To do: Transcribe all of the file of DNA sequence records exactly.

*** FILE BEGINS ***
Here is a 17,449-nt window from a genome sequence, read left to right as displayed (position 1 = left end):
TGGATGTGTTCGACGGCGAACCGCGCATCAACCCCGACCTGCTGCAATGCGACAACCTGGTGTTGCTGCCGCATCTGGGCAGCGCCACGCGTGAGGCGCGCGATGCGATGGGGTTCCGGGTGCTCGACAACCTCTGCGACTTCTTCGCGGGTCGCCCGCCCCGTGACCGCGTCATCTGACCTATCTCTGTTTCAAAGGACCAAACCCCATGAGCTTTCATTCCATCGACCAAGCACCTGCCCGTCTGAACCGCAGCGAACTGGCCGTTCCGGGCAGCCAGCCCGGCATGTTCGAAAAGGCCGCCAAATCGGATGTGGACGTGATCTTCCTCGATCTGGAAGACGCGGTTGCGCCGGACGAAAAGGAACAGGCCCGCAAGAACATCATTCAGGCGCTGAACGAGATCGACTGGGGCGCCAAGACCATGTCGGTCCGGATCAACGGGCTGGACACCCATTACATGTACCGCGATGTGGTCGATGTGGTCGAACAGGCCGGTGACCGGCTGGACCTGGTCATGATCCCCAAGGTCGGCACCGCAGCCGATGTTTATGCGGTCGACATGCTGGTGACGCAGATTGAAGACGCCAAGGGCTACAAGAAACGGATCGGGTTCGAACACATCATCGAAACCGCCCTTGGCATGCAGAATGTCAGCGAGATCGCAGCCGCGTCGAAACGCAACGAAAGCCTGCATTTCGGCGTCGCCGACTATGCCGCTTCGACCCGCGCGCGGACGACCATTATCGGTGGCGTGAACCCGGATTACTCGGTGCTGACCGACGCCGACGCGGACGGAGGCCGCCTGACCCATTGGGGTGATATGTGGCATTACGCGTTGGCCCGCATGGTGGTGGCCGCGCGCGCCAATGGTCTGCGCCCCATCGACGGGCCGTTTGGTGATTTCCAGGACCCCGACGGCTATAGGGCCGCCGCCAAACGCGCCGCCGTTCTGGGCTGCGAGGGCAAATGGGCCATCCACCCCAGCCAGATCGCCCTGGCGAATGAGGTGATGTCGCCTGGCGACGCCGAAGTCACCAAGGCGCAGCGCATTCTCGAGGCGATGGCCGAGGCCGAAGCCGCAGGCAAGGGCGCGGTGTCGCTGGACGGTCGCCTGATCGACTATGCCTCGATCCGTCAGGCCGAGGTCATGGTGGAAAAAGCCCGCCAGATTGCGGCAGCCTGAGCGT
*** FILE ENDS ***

Here is a 17,449-nt window from a genome sequence, read left to right as displayed (position 1 = left end):
TGGATGTGTTCGACGGCGAACCGCGCATCAACCCCGACCTGCTGCAATGCGACAACCTGGTGTTGCTGCCGCATCTGGGCAGCGCCACGCGTGAGGCGCGCGATGCGATGGGGTTCCGGGTGCTCGACAACCTCTGCGACTTCTTCGCGGGTCGCCCGCCCCGTGACCGCGTCATCTGACCTATCTCTGTTTCAAAGGACCAAACCCCATGAGCTTTCATTCCATCGACCAAGCACCTGCCCGTCTGAACCGCAGCGAACTGGCCGTTCCGGGCAGCCAGCCCGGCATGTTCGAAAAGGCCGCCAAATCGGATGTGGACGTGATCTTCCTCGATCTGGAAGACGCGGTTGCGCCGGACGAAAAGGAACAGGCCCGCAAGAACATCATTCAGGCGCTGAACGAGATCGACTGGGGCGCCAAGACCATGTCGGTCCGGATCAACGGGCTGGACACCCATTACATGTACCGCGATGTGGTCGATGTGGTCGAACAGGCCGGTGACCGGCTGGACCTGGTCATGATCCCCAAGGTCGGCACCGCAGCCGATGTTTATGCGGTCGACATGCTGGTGACGCAGATTGAAGACGCCAAGGGCTACAAGAAACGGATCGGGTTCGAACACATCATCGAAACCGCCCTTGGCATGCAGAATGTCAGCGAGATCGCAGCCGCGTCGAAACGCAACGAAAGCCTGCATTTCGGCGTCGCCGACTATGCCGCTTCGACCCGCGCGCGGACGACCATTATCGGTGGCGTGAACCCGGATTACTCGGTGCTGACCGACGCCGACGCGGACGGAGGCCGCCTGACCCATTGGGGTGATATGTGGCATTACGCGTTGGCCCGCATGGTGGTGGCCGCGCGCGCCAATGGTCTGCGCCCCATCGACGGGCCGTTTGGTGATTTCCAGGACCCCGACGGCTATAGGGCCGCCGCCAAACGCGCCGCCGTTCTGGGCTGCGAGGGCAAATGGGCCATCCACCCCAGCCAGATCGCCCTGGCGAATGAGGTGATGTCGCCTGGCGACGCCGAAGTCACCAAGGCGCAGCGCATTCTCGAGGCGATGGCCGAGGCCGAAGCCGCAGGCAAGGGCGCGGTGTCGCTGGACGGTCGCCTGATCGACTATGCCTCGATCCGTCAGGCCGAGGTCATGGTGGAAAAAGCCCGCCAGATTGCGGCAGCCTGAGCGT